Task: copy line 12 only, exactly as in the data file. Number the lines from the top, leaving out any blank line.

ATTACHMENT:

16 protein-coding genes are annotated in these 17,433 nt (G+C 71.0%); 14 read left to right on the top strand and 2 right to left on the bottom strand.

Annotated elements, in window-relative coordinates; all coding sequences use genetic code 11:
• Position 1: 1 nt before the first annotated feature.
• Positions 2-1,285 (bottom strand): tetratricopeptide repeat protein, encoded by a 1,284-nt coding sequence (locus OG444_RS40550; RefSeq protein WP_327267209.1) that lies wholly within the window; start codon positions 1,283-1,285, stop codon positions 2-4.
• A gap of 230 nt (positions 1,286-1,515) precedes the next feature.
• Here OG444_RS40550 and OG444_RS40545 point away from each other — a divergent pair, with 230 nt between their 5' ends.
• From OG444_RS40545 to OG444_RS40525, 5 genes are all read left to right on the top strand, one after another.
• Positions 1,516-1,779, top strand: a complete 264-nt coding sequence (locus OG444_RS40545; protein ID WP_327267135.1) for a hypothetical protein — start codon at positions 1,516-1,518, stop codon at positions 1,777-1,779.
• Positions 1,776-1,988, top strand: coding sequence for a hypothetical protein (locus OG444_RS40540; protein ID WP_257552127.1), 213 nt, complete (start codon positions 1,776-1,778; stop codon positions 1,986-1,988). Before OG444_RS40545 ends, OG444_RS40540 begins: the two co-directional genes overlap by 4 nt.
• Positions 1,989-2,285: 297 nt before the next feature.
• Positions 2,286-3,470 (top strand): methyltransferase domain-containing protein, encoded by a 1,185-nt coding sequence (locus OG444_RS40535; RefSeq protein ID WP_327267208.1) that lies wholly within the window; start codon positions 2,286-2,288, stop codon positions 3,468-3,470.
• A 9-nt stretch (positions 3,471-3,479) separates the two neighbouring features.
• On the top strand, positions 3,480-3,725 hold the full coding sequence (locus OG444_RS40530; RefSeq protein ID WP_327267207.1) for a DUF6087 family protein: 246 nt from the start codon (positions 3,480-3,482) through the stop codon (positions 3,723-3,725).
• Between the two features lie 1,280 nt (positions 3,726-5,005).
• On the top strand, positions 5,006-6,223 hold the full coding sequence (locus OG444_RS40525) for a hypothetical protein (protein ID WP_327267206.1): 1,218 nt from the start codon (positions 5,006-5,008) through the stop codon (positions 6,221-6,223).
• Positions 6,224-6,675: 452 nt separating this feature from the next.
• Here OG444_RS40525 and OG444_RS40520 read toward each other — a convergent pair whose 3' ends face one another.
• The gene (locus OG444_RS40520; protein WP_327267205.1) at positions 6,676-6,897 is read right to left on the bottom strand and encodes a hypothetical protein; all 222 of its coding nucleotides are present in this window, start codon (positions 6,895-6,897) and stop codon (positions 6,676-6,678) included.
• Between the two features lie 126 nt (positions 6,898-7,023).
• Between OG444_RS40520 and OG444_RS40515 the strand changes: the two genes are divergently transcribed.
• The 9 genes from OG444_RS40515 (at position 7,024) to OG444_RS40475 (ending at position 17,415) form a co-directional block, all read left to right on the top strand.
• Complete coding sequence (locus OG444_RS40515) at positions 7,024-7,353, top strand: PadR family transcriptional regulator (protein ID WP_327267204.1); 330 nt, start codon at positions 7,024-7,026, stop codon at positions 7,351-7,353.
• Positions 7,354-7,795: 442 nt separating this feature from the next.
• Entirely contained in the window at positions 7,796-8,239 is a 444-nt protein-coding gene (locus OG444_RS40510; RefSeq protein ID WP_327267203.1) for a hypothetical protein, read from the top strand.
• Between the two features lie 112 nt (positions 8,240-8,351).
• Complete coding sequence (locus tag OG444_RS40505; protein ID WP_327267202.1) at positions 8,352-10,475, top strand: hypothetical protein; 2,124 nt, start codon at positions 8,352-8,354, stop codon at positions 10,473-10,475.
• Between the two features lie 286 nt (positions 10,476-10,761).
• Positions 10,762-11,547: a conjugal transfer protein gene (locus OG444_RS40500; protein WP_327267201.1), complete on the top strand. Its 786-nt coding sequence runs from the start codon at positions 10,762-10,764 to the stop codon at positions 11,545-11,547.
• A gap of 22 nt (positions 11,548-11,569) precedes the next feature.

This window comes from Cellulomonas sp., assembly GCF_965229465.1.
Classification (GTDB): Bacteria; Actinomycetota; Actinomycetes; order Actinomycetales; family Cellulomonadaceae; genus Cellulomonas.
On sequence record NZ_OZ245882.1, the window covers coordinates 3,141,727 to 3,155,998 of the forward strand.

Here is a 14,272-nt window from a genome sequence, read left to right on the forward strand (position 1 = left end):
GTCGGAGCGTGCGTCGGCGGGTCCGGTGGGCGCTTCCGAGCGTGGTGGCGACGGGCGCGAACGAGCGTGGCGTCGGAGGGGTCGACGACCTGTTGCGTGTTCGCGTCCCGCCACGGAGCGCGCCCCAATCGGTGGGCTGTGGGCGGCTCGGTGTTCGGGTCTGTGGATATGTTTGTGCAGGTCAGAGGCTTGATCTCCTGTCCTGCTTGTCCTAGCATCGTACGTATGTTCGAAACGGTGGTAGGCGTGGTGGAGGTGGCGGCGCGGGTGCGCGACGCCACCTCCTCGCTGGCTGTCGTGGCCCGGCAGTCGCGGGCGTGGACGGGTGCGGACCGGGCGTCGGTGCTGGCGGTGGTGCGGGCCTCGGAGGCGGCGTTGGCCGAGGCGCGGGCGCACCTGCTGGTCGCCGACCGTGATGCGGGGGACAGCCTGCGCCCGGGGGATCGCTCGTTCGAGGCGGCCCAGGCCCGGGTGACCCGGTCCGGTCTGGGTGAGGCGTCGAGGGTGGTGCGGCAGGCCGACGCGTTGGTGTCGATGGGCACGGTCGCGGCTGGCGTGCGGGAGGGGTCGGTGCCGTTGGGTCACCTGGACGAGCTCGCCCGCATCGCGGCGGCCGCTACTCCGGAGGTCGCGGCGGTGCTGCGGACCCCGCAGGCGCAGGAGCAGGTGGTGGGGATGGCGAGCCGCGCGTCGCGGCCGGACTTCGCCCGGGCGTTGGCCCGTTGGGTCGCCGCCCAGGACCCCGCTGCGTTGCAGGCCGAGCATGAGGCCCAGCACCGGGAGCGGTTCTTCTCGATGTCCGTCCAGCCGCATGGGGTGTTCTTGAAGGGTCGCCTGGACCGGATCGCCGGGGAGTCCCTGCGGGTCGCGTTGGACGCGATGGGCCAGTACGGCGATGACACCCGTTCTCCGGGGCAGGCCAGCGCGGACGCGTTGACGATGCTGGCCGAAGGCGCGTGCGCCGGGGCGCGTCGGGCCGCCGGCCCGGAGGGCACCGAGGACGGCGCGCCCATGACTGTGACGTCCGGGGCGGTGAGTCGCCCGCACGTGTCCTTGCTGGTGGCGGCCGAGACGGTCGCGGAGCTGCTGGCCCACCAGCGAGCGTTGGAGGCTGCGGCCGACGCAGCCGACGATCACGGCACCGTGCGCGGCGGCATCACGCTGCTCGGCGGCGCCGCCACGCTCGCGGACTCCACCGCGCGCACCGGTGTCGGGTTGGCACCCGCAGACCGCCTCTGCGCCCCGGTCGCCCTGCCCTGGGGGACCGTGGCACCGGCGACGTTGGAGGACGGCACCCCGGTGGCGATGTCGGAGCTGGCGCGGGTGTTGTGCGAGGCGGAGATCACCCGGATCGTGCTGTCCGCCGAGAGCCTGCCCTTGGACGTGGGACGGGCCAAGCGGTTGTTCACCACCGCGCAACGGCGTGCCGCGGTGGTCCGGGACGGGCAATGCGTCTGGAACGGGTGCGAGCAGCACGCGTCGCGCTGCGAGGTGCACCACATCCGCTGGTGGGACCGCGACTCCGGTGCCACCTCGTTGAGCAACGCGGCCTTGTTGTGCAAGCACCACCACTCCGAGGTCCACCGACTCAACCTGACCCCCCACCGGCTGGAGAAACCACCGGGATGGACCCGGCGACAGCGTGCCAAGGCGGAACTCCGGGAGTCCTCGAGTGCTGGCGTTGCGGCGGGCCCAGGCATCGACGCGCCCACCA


• A 9-nt stretch (positions 3,471-3,479) separates the two neighbouring features.